This former employee had worked on the inventory side (Mail, Messenger, Photos, Groups, and 360) for three years. All he knew about ad sales was they had a requirement to include space in the design for standard units. No surprise. What was surprising was his attitude. When his colleague in research wanted to go into product design, he suggested to go to the ad sales group where he believed, "there was a ton of low-hanging fruit and a ton of opportunity to tangibly improve Yahoo!'s financials."

In retrospect he wrote:

I only now realize how bad that sounds. Why would Yahoo! treat such an essential piece of the business a second-class citizen? Why should that be the entry point for a rookie designer? Why isn't that where the rock star designers go after paying their dues on the "lowly" inventory products?

Far worse was the reality. He wasn't alone in his attitude. Apparently many of his colleagues thought that Overture, which had become Yahoo! Search Marketing, was just a small operation — not one that would expand in Burbank as well as overseas in India. He wrote:

A friend of mine who was a PM at Yahoo! shared his story of going down to LA to visit the Search Ad Marketing team. He was shocked. He said it was huge; at least as big as the main HQ; maybe bigger. It's the biggest secret Yahoo! is keeping from its own employees.

It was, by the way, no shock to those people working at Burbank. Some had visited the Sunnyvale campus and knew about the perks they had there that would not be offered at the Burbank campus. We didn't have Music on the Green concerts featuring Beck or Taylor Hicks. We did not have an Influential Speaker series because Tom Cruise's Hollywood house is closer to Sunnyvale than to Burbank. So, naturally, Yahoo! Hack Days, Yahoo! Design Expo and Big Thinker Distinguished Speaker series wasn't something we were really a part of although we could watch it online from our desk, during our breaks.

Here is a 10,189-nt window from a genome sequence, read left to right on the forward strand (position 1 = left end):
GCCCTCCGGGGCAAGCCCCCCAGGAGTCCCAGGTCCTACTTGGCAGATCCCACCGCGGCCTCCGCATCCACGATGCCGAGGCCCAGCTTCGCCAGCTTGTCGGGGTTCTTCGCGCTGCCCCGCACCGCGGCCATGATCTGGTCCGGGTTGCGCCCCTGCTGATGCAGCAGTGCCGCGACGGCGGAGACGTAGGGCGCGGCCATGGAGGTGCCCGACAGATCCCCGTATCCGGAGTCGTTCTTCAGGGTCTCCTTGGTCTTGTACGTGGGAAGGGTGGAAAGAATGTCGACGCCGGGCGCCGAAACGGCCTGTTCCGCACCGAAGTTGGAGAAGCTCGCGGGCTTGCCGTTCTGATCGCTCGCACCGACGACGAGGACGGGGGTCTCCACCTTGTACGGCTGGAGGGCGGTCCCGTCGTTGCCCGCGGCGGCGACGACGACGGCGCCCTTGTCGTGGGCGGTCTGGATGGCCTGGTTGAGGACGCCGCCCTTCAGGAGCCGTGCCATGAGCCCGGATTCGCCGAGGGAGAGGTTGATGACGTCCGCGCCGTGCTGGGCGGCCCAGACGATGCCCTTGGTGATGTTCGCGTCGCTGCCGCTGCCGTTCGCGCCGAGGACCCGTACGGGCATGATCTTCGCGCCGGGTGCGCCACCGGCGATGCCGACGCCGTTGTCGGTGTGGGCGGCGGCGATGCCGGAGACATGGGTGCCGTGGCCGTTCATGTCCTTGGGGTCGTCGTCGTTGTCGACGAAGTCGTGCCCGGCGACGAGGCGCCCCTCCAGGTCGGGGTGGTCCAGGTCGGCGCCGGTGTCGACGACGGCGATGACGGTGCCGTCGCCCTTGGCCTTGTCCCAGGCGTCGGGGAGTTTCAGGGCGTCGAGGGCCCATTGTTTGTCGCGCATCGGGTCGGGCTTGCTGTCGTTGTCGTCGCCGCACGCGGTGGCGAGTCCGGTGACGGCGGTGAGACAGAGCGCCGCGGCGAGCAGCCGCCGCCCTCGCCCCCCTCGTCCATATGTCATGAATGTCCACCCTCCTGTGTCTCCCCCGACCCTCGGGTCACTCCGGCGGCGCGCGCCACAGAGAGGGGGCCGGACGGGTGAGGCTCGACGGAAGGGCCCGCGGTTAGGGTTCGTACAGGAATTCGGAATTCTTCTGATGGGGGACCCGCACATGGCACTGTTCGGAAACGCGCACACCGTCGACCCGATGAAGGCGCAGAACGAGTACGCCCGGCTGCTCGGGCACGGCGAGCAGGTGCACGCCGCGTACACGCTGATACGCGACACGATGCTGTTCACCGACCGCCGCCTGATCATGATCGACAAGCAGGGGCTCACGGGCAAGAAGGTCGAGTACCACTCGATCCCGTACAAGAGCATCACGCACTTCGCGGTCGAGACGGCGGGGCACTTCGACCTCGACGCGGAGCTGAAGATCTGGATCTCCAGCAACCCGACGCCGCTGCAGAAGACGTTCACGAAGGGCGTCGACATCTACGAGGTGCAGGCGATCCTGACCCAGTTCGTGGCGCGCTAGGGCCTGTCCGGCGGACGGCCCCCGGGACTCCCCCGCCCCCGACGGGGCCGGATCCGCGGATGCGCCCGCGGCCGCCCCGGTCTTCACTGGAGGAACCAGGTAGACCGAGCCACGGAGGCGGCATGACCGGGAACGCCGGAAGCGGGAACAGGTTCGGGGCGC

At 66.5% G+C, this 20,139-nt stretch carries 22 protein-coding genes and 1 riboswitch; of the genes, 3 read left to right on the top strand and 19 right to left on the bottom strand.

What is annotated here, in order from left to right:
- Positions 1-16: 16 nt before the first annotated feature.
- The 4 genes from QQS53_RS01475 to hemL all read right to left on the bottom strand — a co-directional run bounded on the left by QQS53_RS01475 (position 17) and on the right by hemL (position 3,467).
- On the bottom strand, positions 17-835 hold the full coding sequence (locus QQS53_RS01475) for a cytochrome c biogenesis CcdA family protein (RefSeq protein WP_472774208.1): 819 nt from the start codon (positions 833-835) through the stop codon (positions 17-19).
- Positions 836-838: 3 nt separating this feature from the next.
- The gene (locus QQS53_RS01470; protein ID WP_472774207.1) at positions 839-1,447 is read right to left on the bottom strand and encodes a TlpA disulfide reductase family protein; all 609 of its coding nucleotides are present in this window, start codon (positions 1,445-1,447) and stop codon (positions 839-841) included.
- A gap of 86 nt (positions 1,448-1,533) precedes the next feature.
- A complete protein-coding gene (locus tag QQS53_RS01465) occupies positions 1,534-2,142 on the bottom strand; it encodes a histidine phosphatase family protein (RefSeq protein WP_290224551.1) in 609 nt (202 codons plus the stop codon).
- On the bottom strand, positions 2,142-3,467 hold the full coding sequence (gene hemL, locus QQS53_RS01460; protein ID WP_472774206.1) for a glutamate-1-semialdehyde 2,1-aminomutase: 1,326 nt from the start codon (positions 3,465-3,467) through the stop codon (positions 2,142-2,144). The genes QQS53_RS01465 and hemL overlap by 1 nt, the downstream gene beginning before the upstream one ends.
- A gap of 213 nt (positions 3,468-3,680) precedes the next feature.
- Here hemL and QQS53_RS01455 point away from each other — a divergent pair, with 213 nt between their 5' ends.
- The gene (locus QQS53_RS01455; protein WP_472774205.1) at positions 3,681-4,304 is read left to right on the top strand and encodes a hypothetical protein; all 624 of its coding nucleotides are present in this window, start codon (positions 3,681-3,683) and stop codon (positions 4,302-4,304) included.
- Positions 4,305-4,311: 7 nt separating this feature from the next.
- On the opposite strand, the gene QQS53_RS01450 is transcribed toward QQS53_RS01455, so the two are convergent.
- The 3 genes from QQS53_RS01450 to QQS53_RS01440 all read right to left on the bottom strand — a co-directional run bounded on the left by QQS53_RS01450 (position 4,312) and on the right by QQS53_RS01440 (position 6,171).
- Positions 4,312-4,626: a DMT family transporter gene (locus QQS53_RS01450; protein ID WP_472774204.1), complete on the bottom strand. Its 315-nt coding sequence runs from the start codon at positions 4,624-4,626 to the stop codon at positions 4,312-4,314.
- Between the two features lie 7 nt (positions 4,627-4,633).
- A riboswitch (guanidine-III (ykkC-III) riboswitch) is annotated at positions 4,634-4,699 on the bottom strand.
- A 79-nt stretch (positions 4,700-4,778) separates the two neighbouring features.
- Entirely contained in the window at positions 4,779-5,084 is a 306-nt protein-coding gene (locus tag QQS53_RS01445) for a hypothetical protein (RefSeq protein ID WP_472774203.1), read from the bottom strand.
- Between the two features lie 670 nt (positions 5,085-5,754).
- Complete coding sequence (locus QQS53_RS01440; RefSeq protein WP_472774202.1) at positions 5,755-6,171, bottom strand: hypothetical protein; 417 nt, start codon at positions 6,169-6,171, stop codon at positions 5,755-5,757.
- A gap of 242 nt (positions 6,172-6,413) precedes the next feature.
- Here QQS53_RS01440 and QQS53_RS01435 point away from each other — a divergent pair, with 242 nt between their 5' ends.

Are all Internet companies run that way? Apparently not, according to the Sunnyvale Yahoo! guy.

This in contrast to Google. When I interviewed there in late 2004, they made it quite clear there were two main groups: end-user web sites, and advertiser (plus internal) tools. The groups were equally well respected. Both groups got similar exposure in internal communications. Employees moved between the two regularly.